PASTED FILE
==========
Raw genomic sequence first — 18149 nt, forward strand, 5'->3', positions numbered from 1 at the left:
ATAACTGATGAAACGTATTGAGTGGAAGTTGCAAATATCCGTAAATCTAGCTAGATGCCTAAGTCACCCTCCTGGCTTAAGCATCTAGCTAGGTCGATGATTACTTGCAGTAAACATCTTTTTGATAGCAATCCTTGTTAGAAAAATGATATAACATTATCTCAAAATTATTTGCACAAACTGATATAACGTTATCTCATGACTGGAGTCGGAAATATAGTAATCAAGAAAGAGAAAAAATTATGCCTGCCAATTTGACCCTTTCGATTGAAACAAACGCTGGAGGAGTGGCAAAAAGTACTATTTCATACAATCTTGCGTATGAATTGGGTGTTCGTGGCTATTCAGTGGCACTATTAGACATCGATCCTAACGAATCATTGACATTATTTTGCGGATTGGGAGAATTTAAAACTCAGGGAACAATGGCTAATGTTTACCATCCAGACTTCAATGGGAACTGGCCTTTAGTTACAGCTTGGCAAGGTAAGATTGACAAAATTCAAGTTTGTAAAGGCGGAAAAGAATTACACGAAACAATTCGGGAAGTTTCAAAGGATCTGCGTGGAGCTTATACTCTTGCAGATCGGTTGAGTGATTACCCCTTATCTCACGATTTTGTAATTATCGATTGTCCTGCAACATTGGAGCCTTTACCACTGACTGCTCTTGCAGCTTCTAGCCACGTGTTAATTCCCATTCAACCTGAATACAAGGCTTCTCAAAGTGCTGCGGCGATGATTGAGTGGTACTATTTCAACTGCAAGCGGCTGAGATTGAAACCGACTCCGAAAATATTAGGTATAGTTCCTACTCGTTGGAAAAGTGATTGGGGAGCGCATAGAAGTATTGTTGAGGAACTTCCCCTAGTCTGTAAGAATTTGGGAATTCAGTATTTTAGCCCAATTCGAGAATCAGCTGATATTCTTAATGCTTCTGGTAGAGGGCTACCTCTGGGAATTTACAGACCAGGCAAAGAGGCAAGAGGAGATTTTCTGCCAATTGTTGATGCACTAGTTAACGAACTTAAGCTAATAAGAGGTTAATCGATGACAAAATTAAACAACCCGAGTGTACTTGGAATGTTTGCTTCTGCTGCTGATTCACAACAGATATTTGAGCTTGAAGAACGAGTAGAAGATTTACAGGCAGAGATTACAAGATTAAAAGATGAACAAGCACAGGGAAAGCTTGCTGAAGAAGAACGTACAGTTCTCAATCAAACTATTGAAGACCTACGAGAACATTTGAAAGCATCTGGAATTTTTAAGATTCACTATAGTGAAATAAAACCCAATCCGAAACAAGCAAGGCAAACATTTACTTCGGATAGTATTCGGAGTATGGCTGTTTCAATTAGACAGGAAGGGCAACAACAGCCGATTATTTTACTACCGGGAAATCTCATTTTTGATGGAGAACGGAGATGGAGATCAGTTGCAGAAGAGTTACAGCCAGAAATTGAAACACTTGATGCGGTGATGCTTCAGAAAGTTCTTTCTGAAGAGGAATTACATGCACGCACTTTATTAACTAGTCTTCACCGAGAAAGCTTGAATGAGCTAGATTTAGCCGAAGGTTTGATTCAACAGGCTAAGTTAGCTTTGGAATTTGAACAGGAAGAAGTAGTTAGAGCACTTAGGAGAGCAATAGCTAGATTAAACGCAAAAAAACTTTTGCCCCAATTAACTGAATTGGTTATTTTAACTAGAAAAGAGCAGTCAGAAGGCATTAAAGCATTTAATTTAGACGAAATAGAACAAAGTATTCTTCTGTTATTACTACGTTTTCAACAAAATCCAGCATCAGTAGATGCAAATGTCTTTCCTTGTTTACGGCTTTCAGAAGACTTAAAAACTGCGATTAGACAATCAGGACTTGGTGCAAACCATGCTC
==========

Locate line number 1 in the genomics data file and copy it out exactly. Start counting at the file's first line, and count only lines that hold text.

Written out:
Raw genomic sequence first — 18149 nt, forward strand, 5'->3', positions numbered from 1 at the left: